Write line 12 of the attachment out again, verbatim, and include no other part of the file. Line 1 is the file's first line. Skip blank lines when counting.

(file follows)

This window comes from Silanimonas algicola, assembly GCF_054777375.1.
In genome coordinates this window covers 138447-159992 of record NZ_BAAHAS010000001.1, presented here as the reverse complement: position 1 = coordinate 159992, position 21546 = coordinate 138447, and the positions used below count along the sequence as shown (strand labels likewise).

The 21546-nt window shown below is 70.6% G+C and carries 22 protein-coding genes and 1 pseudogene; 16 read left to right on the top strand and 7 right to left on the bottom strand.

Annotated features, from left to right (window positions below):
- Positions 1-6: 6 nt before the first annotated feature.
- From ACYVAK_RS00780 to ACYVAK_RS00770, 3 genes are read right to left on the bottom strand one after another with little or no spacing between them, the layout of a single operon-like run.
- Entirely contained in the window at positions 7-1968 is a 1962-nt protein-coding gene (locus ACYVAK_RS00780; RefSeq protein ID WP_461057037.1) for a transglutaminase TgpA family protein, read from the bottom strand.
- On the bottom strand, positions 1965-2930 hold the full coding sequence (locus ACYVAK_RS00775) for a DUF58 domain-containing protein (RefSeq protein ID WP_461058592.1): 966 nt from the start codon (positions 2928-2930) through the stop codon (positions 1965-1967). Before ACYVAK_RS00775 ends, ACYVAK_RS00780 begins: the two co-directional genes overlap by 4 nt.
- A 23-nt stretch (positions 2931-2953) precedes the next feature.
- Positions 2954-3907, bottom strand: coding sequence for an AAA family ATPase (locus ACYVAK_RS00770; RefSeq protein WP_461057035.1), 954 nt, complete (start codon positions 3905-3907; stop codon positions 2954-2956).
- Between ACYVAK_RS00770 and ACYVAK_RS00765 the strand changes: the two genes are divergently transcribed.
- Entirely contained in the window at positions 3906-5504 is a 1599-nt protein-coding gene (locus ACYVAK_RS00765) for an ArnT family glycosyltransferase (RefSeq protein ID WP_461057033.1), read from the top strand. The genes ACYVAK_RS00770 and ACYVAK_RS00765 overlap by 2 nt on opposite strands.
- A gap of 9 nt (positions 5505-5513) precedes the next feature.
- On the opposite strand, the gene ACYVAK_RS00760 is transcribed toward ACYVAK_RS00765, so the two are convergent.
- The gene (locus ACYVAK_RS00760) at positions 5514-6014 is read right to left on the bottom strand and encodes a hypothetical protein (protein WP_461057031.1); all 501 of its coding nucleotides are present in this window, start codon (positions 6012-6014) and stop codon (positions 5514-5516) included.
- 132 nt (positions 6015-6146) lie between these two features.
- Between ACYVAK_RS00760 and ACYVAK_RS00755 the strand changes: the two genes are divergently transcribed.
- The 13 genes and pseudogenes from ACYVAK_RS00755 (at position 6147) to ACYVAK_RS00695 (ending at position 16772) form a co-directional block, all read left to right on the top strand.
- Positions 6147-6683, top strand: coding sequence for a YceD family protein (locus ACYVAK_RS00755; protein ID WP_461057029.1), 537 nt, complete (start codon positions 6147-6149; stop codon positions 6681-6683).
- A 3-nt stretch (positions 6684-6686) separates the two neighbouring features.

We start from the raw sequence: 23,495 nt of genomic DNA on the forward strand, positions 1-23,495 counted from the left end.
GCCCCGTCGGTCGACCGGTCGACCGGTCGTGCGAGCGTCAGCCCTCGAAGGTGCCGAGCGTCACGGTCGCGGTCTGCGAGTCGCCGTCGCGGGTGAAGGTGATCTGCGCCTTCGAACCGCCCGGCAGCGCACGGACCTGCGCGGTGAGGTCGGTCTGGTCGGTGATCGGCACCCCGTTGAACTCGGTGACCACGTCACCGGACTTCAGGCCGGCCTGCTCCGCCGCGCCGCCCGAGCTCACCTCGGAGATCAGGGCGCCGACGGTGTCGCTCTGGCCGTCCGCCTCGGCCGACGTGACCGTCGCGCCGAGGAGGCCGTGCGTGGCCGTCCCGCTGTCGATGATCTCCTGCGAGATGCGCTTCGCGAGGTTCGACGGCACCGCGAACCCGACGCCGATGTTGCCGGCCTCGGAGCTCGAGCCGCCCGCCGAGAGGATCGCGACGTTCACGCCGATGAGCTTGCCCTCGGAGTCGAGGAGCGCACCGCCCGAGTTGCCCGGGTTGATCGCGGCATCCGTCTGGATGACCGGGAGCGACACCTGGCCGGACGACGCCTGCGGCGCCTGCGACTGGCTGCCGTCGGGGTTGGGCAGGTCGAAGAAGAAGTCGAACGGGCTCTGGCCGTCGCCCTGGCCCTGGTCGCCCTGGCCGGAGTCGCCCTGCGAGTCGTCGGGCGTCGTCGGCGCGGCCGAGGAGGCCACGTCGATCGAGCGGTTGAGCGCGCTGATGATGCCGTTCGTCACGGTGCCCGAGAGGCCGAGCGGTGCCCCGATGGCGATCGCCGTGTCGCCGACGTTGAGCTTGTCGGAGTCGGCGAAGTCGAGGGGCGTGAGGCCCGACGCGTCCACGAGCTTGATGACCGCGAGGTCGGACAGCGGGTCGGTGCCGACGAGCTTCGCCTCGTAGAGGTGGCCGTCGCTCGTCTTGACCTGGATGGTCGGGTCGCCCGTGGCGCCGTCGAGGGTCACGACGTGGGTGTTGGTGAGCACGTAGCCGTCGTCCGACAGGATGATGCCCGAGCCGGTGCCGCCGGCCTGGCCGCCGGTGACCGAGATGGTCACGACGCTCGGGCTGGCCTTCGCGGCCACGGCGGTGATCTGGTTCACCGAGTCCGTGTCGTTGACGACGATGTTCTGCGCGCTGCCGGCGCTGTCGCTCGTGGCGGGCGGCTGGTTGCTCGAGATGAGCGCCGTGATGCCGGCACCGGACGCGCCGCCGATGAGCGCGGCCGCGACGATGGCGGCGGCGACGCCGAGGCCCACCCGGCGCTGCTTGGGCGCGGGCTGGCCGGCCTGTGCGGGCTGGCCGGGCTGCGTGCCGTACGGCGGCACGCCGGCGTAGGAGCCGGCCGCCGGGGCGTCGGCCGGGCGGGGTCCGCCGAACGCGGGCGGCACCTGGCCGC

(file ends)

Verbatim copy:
- Entirely contained in the window at positions 3906-5504 is a 1599-nt protein-coding gene (locus ACYVAK_RS00765) for an ArnT family glycosyltransferase (RefSeq protein ID WP_461057033.1), read from the top strand. The genes ACYVAK_RS00770 and ACYVAK_RS00765 overlap by 2 nt on opposite strands.